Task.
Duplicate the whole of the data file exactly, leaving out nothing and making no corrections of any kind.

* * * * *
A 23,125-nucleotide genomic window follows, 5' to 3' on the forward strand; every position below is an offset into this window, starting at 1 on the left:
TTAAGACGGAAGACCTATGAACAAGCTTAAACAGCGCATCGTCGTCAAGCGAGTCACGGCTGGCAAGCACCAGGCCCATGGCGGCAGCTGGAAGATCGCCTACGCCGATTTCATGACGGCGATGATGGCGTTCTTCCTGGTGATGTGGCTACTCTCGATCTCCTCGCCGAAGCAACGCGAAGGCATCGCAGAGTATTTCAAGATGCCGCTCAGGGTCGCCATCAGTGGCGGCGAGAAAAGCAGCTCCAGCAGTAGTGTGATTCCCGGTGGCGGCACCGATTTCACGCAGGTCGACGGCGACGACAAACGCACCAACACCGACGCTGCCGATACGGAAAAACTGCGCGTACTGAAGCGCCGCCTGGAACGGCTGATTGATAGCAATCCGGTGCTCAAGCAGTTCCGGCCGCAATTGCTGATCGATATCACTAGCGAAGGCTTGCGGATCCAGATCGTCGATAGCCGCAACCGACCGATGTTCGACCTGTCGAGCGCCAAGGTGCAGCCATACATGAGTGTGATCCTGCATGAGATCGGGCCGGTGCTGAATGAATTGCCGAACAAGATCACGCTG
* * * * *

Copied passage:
A 23,125-nucleotide genomic window follows, 5' to 3' on the forward strand; every position below is an offset into this window, starting at 1 on the left:
TTAAGACGGAAGACCTATGAACAAGCTTAAACAGCGCATCGTCGTCAAGCGAGTCACGGCTGGCAAGCACCAGGCCCATGGCGGCAGCTGGAAGATCGCCTACGCCGATTTCATGACGGCGATGATGGCGTTCTTCCTGGTGATGTGGCTACTCTCGATCTCCTCGCCGAAGCAACGCGAAGGCATCGCAGAGTATTTCAAGATGCCGCTCAGGGTCGCCATCAGTGGCGGCGAGAAAAGCAGCTCCAGCAGTAGTGTGATTCCCGGTGGCGGCACCGATTTCACGCAGGTCGACGGCGACGACAAACGCACCAACACCGACGCTGCCGATACGGAAAAACTGCGCGTACTGAAGCGCCGCCTGGAACGGCTGATTGATAGCAATCCGGTGCTCAAGCAGTTCCGGCCGCAATTGCTGATCGATATCACTAGCGAAGGCTTGCGGATCCAGATCGTCGATAGCCGCAACCGACCGATGTTCGACCTGTCGAGCGCCAAGGTGCAGCCATACATGAGTGTGATCCTGCATGAGATCGGGCCGGTGCTGAATGAATTGCCGAACAAGATCACGCTG